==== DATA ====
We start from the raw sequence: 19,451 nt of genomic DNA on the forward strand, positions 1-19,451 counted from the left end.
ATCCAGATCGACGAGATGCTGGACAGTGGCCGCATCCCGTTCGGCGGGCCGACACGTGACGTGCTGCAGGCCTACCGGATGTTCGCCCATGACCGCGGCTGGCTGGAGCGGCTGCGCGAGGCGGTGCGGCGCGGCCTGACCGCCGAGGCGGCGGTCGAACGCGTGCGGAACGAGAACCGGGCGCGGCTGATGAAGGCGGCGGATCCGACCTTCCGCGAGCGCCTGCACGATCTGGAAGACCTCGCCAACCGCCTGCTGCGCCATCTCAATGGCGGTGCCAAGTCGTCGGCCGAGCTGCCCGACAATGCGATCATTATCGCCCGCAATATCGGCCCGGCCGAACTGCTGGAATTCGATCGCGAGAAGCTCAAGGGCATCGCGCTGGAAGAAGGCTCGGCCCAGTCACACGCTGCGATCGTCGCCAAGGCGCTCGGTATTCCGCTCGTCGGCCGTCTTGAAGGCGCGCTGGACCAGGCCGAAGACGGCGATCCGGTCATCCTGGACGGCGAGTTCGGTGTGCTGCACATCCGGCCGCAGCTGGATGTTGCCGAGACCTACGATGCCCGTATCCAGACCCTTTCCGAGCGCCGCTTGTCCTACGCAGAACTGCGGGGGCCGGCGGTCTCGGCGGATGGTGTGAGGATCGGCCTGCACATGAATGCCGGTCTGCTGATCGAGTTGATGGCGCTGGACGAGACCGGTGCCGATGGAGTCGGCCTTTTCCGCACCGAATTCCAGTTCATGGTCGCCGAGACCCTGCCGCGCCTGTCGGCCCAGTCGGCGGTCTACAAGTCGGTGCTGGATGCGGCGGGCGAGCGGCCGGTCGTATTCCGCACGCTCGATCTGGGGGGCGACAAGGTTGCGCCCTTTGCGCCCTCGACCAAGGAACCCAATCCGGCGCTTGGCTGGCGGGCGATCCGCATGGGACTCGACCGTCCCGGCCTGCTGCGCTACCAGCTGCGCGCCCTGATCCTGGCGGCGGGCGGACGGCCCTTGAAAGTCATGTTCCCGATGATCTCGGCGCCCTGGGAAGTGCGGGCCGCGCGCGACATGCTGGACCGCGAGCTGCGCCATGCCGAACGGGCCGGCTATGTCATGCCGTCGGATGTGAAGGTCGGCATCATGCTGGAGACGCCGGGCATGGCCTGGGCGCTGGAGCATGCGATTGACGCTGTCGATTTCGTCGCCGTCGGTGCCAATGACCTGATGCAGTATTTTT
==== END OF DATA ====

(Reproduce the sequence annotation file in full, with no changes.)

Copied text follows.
We start from the raw sequence: 19,451 nt of genomic DNA on the forward strand, positions 1-19,451 counted from the left end.
ATCCAGATCGACGAGATGCTGGACAGTGGCCGCATCCCGTTCGGCGGGCCGACACGTGACGTGCTGCAGGCCTACCGGATGTTCGCCCATGACCGCGGCTGGCTGGAGCGGCTGCGCGAGGCGGTGCGGCGCGGCCTGACCGCCGAGGCGGCGGTCGAACGCGTGCGGAACGAGAACCGGGCGCGGCTGATGAAGGCGGCGGATCCGACCTTCCGCGAGCGCCTGCACGATCTGGAAGACCTCGCCAACCGCCTGCTGCGCCATCTCAATGGCGGTGCCAAGTCGTCGGCCGAGCTGCCCGACAATGCGATCATTATCGCCCGCAATATCGGCCCGGCCGAACTGCTGGAATTCGATCGCGAGAAGCTCAAGGGCATCGCGCTGGAAGAAGGCTCGGCCCAGTCACACGCTGCGATCGTCGCCAAGGCGCTCGGTATTCCGCTCGTCGGCCGTCTTGAAGGCGCGCTGGACCAGGCCGAAGACGGCGATCCGGTCATCCTGGACGGCGAGTTCGGTGTGCTGCACATCCGGCCGCAGCTGGATGTTGCCGAGACCTACGATGCCCGTATCCAGACCCTTTCCGAGCGCCGCTTGTCCTACGCAGAACTGCGGGGGCCGGCGGTCTCGGCGGATGGTGTGAGGATCGGCCTGCACATGAATGCCGGTCTGCTGATCGAGTTGATGGCGCTGGACGAGACCGGTGCCGATGGAGTCGGCCTTTTCCGCACCGAATTCCAGTTCATGGTCGCCGAGACCCTGCCGCGCCTGTCGGCCCAGTCGGCGGTCTACAAGTCGGTGCTGGATGCGGCGGGCGAGCGGCCGGTCGTATTCCGCACGCTCGATCTGGGGGGCGACAAGGTTGCGCCCTTTGCGCCCTCGACCAAGGAACCCAATCCGGCGCTTGGCTGGCGGGCGATCCGCATGGGACTCGACCGTCCCGGCCTGCTGCGCTACCAGCTGCGCGCCCTGATCCTGGCGGCGGGCGGACGGCCCTTGAAAGTCATGTTCCCGATGATCTCGGCGCCCTGGGAAGTGCGGGCCGCGCGCGACATGCTGGACCGCGAGCTGCGCCATGCCGAACGGGCCGGCTATGTCATGCCGTCGGATGTGAAGGTCGGCATCATGCTGGAGACGCCGGGCATGGCCTGGGCGCTGGAGCATGCGATTGACGCTGTCGATTTCGTCGCCGTCGGTGCCAATGACCTGATGCAGTATTTTT